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November 24, 2014
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Student Organizations discuss masculinity

Masculenity-Speaker_HM
  Helen Murphy/The Ithacan
Members of the LGbtQ organization Created equal discuss the definition of “inclusive masculinity,” and possible ways to resolve issues surrounding gender and sexuality affecting the campus community.

Ithaca College’s group Created Equal: Rising Together for Queer Liberation, also known as IC Created Equal, has organized three events, covering topics like locker-room culture and hyper-masculinity, as a part of Masculinity Month. This month is a time to raise awareness about masculine culture and how it affects different aspects of social structures.

Junior Crystal Kayiza, political chair of IC Created Equal, said the organization has used the month of November to recognize what it is like to be a male in a hyper-masculine society.

As one of the four lesbian, gay, bisexual, transgender, queer–organized groups at the college, Kayiza said the group is more discussion-based and focuses more on critical thinking to fix issues.

The other LGBTQ groups include Athlete Ally, Prism and Spectrum.

The first event, Men In Sport, was co-sponsored by Athlete Ally. The program, which was held Nov. 6, focused on locker-room culture and how the separation of the gay or lesbian communities from the locker room is bad for the sports community.

Sophomore Kyle James, president of Athlete Ally, said in sports, the perception is that gay men are more feminine, and femininity is commonly associated with not being good at sports and with weakness.

During this discussion, the organizations dedicated time to discussing how to end homophobia and transphobia in sports teams at the college with the goal of changing the opinions of LGBTQ athletes in sports, according to the event’s Facebook page.

Junior Candace Burton, co-president of Created Equal, said the group has achieved important goals during the month, like getting people to think about inclusive masculinity and how its definition affects society.

New to the college this year, Athlete Ally is an organization that focuses on LGBTQ athletes.

James has separated the group from Created Equal by focusing on the aspect of the local sports community rather than the global community.

“[Athlete Ally’s] goal is to start gaining a feel for what the climate is now for an LGBTQ athlete in the sports community at Ithaca,” James said. “We gained more insight in the past month than we thought we would.”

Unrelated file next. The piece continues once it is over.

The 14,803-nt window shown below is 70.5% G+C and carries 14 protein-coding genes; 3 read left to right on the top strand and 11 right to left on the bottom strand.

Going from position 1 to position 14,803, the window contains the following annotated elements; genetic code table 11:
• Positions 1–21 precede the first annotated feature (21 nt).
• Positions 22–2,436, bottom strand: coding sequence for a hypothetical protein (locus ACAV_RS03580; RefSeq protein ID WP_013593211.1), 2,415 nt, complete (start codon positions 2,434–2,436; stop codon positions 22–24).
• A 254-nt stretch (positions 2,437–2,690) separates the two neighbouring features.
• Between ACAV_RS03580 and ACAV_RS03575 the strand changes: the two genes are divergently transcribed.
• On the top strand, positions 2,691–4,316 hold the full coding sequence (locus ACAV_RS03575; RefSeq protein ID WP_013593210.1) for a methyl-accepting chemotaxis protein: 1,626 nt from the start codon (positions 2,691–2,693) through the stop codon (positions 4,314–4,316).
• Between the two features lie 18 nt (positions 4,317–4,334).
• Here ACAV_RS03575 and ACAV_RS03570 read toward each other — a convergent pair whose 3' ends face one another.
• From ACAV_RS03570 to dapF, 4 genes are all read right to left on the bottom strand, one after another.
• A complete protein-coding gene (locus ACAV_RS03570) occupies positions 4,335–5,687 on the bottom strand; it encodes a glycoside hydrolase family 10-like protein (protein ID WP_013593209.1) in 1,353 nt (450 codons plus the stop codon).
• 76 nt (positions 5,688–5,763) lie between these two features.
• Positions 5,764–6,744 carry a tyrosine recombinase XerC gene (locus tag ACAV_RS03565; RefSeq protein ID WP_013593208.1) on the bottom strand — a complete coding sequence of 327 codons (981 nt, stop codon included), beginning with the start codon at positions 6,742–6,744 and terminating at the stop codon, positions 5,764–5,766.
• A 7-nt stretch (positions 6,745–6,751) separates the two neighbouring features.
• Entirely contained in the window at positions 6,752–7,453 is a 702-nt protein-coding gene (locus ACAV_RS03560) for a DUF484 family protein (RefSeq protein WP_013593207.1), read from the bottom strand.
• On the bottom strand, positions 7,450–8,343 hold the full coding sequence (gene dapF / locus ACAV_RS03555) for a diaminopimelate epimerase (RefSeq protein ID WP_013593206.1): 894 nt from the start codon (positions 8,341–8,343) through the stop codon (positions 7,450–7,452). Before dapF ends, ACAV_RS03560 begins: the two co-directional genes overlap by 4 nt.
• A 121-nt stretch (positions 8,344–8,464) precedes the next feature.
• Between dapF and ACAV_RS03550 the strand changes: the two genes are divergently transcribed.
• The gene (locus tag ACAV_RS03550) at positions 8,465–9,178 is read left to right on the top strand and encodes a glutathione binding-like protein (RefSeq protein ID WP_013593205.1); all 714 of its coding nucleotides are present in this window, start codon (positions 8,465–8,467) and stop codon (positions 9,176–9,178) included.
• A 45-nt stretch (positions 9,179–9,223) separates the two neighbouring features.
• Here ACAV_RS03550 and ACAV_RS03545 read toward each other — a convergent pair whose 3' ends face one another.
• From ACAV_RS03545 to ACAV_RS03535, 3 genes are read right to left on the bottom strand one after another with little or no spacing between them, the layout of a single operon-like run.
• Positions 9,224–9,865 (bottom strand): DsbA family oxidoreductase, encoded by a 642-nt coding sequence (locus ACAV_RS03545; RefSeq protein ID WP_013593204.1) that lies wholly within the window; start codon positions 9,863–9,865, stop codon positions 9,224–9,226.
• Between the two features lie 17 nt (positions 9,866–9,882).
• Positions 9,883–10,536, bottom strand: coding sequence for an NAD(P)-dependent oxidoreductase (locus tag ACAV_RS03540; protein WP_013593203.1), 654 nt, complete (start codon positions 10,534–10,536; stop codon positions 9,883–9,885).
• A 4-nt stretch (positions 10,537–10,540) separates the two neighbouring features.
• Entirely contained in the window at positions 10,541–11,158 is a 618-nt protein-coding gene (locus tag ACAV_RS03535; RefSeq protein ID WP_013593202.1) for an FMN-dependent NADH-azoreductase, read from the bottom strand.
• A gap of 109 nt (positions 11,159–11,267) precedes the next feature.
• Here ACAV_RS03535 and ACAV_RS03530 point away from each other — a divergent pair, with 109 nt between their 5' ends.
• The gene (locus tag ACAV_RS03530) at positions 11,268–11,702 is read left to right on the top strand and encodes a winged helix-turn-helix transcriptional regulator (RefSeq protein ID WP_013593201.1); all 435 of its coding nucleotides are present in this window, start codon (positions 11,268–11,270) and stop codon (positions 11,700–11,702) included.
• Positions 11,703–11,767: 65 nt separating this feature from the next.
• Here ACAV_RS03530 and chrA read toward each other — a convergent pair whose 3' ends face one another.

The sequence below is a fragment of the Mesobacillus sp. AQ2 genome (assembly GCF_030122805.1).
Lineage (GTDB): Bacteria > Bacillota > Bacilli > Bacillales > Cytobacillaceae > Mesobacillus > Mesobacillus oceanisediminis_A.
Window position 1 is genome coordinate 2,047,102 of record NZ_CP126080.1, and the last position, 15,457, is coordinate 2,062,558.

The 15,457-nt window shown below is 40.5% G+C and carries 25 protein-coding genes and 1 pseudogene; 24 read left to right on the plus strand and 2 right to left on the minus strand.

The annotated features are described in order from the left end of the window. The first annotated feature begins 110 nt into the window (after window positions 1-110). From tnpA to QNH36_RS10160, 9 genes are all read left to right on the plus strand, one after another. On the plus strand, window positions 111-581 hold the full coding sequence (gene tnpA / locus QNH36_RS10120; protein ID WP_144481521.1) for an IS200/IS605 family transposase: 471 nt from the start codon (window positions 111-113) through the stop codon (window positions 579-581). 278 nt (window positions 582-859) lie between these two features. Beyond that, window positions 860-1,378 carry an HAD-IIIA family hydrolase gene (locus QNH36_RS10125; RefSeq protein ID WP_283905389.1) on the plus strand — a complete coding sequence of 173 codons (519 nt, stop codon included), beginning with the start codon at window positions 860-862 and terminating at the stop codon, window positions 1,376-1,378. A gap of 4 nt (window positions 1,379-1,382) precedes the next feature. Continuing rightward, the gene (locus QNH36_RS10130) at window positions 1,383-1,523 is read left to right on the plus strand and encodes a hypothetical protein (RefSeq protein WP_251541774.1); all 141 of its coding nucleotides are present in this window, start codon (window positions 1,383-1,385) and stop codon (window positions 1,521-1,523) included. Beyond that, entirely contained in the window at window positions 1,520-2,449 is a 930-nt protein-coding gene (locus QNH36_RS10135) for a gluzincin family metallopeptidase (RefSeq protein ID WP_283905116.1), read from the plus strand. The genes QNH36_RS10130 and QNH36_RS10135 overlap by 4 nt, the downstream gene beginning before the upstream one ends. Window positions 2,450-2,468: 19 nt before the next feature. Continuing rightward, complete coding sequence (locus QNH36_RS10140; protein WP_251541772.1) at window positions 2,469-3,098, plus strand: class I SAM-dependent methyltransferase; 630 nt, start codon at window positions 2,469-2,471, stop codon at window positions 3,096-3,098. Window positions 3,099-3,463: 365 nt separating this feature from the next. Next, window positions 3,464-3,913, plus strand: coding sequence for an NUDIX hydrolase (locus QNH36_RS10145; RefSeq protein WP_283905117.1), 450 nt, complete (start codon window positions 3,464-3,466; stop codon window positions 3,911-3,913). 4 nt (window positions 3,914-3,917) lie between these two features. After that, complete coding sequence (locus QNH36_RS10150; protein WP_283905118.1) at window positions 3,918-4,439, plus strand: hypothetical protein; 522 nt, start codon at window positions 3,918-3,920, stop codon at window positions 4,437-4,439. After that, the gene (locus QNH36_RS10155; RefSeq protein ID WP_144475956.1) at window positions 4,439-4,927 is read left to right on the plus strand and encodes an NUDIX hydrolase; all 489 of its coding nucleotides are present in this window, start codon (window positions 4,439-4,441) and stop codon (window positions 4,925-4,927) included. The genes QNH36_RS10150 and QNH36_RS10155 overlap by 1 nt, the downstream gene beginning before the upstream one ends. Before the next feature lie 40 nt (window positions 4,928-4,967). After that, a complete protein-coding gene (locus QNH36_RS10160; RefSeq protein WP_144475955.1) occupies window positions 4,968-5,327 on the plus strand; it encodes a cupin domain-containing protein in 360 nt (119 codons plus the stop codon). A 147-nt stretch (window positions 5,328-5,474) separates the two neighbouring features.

In August, the Huffington Post named the college the third-most LGBTQ friendly school in the nation. Members of both Created Equal and Athlete Ally warned that this gives the student population a false perception of inequality being less of a problem on campus.

“People assume that just because Ithaca College is a LGBTQ-friendly school that we are perfect in every area, which definitely isn’t true,” Kayiza said. “I think the first event did a really good job on finding ways to improve.”

The second event, “Bros Before Hoes: Hyper-Masculinity and Hookup Culture,” was held Nov. 14. At the event, Created Equal and Feminists United presented the idea of a middle ground between the masculine and feminine binary.

Burton said the group watched a Ted Talk by Tony Porter, co-founder of the group A Call to Men. The video talks about the societal pressures men face to be masculine and how males young and old force each other to be masculine.

Burton discussed what to expect from Created Equal in the upcoming years. Burton said Created Equal plans to focus on the small acts of discrimination on campus.

“In the future, we are going to try to focus on the microaggressions of sexuality, and not speak so much in broad terms,” Kayiza said. “Localize those issues on campus, see what solutions we can come up with that will benefit the community as a whole.”

The final event, held Nov. 19, titled “Cross-Campus Solidarity: A Dialogue on Masculinity,” is focused on finding a definition for inclusive masculinity and how the college community can begin to resolve LGBTQ issues on campus.

“Without masculinity, there would be no femininity or vice versa,” Burton said. “Masculinity and how it affects culture is not a conversation we have enough.”

Created Equal plans on doing another event for LGBT Awareness Month in April. Burton said the group hopes to help students continue to think critically about equality.

James said Athlete Ally will be meeting with Susan Basset, the college’s athletic director, to discuss ways to improve the environment around the LGBTQ community in Bomber athletics, and to continue the discussion created by Masculinity Month.